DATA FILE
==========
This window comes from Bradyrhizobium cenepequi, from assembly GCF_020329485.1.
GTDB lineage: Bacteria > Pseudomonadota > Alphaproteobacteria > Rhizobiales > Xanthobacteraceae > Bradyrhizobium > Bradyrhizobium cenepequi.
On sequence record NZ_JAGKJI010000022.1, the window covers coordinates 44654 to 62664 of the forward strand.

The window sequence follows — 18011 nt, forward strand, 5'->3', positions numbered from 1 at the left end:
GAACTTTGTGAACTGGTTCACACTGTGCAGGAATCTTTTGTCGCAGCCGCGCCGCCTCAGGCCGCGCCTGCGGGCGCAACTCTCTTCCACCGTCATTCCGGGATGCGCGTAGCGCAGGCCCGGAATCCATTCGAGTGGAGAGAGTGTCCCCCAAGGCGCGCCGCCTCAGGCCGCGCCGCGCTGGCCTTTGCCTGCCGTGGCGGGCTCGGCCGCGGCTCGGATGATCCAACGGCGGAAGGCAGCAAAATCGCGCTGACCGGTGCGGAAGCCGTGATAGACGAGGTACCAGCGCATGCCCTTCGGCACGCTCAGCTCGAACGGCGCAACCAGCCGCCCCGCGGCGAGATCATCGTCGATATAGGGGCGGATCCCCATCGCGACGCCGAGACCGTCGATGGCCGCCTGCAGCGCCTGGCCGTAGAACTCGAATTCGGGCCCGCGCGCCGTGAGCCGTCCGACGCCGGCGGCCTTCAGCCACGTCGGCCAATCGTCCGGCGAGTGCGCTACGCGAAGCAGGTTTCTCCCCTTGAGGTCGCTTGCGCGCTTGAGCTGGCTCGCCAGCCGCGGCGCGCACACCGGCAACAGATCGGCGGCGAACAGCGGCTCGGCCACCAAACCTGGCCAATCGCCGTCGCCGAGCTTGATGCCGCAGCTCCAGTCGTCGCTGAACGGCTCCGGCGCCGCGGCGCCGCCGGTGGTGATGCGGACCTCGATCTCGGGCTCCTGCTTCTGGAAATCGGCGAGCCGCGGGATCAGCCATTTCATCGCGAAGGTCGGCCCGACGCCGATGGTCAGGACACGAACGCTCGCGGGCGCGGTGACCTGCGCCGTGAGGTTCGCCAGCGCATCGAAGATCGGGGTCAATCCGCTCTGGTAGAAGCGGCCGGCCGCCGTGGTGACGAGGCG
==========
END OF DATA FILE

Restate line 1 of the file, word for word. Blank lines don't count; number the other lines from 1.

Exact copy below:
This window comes from Bradyrhizobium cenepequi, from assembly GCF_020329485.1.